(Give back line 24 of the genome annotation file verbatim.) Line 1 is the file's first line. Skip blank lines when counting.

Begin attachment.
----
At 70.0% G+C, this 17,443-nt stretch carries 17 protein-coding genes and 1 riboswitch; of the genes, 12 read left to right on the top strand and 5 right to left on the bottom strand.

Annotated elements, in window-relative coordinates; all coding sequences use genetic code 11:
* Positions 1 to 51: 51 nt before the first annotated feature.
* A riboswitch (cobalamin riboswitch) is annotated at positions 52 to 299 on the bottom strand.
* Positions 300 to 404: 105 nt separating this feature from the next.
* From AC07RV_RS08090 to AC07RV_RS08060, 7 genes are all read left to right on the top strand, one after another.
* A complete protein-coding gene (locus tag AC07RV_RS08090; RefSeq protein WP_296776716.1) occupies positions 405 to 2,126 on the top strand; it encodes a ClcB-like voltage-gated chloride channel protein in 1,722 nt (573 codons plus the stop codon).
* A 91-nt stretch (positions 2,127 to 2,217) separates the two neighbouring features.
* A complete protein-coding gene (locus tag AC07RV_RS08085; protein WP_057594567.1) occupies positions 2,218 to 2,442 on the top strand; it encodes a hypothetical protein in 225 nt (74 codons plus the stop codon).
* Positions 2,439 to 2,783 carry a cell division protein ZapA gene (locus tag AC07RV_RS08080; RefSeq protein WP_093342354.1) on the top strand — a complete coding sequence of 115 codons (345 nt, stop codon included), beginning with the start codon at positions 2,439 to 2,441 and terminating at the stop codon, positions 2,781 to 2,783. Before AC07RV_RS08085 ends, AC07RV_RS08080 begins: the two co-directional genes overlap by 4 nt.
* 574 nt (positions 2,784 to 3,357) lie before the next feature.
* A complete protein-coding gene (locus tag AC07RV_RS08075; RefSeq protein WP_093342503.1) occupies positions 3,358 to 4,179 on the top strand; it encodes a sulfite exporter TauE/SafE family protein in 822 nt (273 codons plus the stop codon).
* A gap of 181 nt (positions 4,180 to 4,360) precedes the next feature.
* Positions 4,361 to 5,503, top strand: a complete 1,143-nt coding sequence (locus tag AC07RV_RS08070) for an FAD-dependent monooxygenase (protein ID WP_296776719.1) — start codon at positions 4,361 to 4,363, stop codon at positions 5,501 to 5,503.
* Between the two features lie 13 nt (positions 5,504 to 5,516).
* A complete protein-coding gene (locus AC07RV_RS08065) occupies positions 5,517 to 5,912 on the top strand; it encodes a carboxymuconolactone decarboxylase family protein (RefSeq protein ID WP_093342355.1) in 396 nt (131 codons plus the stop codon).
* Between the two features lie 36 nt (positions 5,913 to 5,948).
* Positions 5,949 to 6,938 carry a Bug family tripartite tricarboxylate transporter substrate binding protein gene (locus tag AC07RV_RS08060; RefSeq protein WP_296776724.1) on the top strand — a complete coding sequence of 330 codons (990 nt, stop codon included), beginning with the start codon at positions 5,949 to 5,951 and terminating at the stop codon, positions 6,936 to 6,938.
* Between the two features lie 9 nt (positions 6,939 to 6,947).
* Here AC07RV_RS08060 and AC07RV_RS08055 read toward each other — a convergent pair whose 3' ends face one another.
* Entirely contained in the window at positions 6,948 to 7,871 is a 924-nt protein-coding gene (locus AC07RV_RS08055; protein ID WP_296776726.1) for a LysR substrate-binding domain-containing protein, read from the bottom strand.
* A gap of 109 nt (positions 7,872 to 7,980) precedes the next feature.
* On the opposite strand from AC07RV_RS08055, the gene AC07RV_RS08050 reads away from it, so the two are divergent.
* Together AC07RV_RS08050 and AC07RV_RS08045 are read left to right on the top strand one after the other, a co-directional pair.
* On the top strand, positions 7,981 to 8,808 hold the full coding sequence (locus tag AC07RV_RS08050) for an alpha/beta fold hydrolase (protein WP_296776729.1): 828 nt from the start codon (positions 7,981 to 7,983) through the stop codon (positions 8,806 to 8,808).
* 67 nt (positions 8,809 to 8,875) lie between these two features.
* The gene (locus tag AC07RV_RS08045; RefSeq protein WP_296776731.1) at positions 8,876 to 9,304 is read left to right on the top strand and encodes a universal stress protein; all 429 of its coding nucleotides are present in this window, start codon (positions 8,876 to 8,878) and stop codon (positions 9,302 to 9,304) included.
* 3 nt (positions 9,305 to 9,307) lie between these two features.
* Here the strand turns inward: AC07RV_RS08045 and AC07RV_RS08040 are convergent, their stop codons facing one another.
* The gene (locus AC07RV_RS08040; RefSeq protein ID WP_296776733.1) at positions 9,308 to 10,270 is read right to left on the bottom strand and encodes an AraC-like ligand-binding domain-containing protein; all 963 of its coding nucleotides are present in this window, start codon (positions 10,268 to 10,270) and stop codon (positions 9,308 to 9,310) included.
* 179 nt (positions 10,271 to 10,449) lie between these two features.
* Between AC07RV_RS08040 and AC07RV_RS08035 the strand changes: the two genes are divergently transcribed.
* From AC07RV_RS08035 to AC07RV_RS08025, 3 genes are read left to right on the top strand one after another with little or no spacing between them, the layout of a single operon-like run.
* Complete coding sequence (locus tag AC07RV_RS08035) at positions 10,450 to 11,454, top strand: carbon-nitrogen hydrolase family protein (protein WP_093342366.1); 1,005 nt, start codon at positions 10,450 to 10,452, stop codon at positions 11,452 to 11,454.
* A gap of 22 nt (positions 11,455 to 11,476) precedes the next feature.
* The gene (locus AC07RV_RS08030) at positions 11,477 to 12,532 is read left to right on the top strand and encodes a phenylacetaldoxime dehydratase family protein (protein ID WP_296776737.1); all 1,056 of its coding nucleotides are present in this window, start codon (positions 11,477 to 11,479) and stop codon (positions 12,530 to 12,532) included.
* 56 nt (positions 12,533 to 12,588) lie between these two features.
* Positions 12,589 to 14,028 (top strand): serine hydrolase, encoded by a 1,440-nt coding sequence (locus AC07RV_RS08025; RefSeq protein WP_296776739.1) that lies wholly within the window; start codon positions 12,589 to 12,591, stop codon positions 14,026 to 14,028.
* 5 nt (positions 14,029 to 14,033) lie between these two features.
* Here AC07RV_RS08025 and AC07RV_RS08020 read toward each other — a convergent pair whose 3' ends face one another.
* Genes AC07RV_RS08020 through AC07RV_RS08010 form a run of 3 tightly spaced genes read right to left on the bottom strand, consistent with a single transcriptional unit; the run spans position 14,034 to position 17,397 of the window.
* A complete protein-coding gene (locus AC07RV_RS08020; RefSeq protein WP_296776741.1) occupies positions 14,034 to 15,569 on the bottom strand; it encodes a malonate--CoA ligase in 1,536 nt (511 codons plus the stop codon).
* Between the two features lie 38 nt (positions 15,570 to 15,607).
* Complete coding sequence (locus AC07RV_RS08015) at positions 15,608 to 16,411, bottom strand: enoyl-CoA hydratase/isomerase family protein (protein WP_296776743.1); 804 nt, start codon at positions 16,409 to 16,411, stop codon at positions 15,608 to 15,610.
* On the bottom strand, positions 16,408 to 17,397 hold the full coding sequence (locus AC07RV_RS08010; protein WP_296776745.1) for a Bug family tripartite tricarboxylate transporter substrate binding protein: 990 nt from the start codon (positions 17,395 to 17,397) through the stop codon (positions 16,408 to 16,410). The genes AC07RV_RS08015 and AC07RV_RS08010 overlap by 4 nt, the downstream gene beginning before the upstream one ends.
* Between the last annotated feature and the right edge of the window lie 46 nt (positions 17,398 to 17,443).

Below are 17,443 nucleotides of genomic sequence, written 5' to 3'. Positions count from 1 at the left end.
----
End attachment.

* Together AC07RV_RS08050 and AC07RV_RS08045 are read left to right on the top strand one after the other, a co-directional pair.